Fig. 2. Histograms showing results from Simulation 1.
(f% : percentage frequency)

Simulation 1. The results are shown in the Fig. 2. The aqueous salinity is less than the soil salinity. This situation could correspond to rain water that has increased its salinity during its superficial run-off. Mean values of electric conductivity have been assumed for soil salinity, according to regional data. The values of Kd (L kg-1) are ≤ 1000 for 2 year-old residuals (95%), while only 42% and 15% present these values for 10 and 20 years-old residuals, respectively. When the age of the spill increases, the maximum frequencies shift to higher values of Kd.


Fig. 3. Histograms showing results from Simulation 2.
(f% : percentage frequency)

Simulation 2. The results are shown in the Fig. 3. A higher electric conductivity for the soil has been assumed. When the soil salinity is greater than the aqueous salinity, Kd (L kg-1) increases and the maximum frequencies show at 1500 ≤ Kd ≤ 3000, for all the samples. Therefore, the age of spill is a secondary factor and the values of Kd would be mainly affected by the soil salinity.


Fig. 4. Histograms showing results from Simulation 3.
(f% : percentage frequency)

Simulation 3: The results are shown in the Fig. 4. In this case, the assumed mean value and standard deviation for Cs corresponds to regional sand-clay soils. It can be observed a decrease of Kd, due to the small clay soil content and a marked effect of age.


Fig. 5. Histograms showing results from Simulation 4.
(f% : percentage frequency)

Simulation 4. The results are shown in the Fig. 5. It has been assumed the Cs mean value and the standard deviation corresponding to regional clay soils. An increase in Kd, due to the high clay soil content can be observed. The distribution shows a bigger dispersion of the values as a function of the age.


Fig. 6. Histograms showing results from Simulation 5.
(f% : percentage frequency)

Simulation 5. The results are shown in the Fig. 6. For the initial aqueous phase salinity, a high mean value and standard deviation of Ci have been assumed. This situation could correspond to oil residuals that are accompanied by water spills, which are extracted together with the oil, which frequently, have salinity similar to sea water. When the initial aqueous salinity is greater than the soil salinity, a decrease in Kd is observed: 300 ≤ Kd ≤ 1200 for all the samples.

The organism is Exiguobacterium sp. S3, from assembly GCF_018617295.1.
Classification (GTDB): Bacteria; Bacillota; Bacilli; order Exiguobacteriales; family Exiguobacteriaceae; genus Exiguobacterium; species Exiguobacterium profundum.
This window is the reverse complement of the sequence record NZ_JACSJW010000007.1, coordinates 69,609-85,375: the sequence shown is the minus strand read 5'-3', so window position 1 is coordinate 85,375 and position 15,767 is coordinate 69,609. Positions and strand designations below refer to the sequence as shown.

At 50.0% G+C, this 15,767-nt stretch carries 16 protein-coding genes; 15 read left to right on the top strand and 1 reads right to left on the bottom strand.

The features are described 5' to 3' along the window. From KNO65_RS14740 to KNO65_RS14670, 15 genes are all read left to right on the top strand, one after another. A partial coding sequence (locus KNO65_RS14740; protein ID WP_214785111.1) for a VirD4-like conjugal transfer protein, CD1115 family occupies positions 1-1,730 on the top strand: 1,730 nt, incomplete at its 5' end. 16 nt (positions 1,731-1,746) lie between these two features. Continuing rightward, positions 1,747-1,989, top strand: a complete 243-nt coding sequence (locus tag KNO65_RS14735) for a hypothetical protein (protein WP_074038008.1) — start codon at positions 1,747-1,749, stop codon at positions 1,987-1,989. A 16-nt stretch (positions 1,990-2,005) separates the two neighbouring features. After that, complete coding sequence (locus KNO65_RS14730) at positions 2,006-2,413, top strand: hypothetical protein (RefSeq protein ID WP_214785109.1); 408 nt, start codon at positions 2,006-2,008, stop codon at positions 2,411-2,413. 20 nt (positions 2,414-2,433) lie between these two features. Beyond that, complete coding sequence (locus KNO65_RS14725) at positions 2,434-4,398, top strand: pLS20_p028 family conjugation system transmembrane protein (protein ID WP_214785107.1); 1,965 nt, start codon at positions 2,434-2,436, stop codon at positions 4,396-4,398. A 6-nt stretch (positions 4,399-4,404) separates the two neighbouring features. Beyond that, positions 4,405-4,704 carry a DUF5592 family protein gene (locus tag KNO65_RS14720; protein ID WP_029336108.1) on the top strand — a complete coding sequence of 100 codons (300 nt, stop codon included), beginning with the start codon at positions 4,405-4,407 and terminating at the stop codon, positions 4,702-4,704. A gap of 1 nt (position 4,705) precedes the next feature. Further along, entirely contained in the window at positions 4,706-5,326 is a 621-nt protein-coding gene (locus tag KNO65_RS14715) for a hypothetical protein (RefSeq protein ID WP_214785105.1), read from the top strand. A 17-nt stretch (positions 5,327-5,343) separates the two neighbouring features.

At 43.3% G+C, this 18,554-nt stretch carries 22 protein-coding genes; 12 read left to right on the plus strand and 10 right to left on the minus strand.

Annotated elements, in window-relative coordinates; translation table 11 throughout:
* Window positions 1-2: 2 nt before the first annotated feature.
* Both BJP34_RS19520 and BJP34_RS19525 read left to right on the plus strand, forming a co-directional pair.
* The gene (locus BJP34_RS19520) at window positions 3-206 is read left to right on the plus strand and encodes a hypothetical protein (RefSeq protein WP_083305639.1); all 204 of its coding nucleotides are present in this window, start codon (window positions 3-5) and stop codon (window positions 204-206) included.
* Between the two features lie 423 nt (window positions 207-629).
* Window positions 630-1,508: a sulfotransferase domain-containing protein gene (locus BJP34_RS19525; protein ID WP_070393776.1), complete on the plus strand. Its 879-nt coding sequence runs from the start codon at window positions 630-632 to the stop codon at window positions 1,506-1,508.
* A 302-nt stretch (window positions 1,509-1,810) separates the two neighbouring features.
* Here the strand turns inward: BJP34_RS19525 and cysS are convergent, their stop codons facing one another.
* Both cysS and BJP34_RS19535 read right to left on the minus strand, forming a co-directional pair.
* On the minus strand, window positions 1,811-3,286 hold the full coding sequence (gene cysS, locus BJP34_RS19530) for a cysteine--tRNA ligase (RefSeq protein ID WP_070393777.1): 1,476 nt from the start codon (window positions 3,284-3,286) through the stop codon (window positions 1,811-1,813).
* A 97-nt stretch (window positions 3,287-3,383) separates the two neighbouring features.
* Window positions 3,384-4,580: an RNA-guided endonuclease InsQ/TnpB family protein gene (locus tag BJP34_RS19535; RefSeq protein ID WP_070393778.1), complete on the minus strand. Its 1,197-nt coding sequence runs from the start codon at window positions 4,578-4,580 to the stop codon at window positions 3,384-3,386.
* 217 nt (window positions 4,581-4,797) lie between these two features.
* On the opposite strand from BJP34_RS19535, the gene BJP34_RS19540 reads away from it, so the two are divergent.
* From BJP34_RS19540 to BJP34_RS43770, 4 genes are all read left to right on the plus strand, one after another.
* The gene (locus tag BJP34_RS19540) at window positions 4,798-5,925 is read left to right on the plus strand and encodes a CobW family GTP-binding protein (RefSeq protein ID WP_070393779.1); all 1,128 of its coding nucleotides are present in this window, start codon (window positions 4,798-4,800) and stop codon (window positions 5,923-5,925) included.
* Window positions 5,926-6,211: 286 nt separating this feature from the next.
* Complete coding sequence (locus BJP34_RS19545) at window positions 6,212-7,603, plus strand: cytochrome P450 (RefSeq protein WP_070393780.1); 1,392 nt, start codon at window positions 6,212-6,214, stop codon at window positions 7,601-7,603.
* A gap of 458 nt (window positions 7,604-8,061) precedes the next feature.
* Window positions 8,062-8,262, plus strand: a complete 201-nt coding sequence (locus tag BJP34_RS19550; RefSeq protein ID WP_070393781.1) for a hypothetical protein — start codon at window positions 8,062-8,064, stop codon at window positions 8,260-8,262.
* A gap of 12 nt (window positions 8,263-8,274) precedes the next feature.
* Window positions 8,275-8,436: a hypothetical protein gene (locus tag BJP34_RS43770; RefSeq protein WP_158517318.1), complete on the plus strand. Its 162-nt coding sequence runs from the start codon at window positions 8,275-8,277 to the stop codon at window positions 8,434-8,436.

IV. CONCLUSIONS

The increase of Kd with increasing soil salinity (simulation 2), would imply a high degree of oil sorption under these conditions. This would agree with the observation that, when the soil salinity increases, the salinity of the equilibrium aqueous phase also increases and, therefore, the oil solubility decreases (Schwarzenbach et al., 1995). On the other hand, this effect is more important than the age. This same conclusion arises from the observation of a decrease in Kd when the initial aqueous phase salinity increases (simulation 5). Under these conditions the equilibrium aqueous phase salinity decrease (due to the adsorption of ions by soil) and this would imply an increase of the oil solubility in relation to the simulation 1.

An increase in Kd when increasing age of the residual, has been observed in all the simulations. However, the equilibrium aqueous phase salinity minimizes this effect, while the clays content makes the differences more evident (simulation 3 and 4). This is in agreement with our recent observations (Nudelman et al., 2000), that the increase of Kd with the clays content could, in principle, be attributed to an increase in the sorption area. Since a differential uptake is observed for the different fractions, this is interpreted as an indication of a strong specific interaction among polar components of the sorbate and the clays.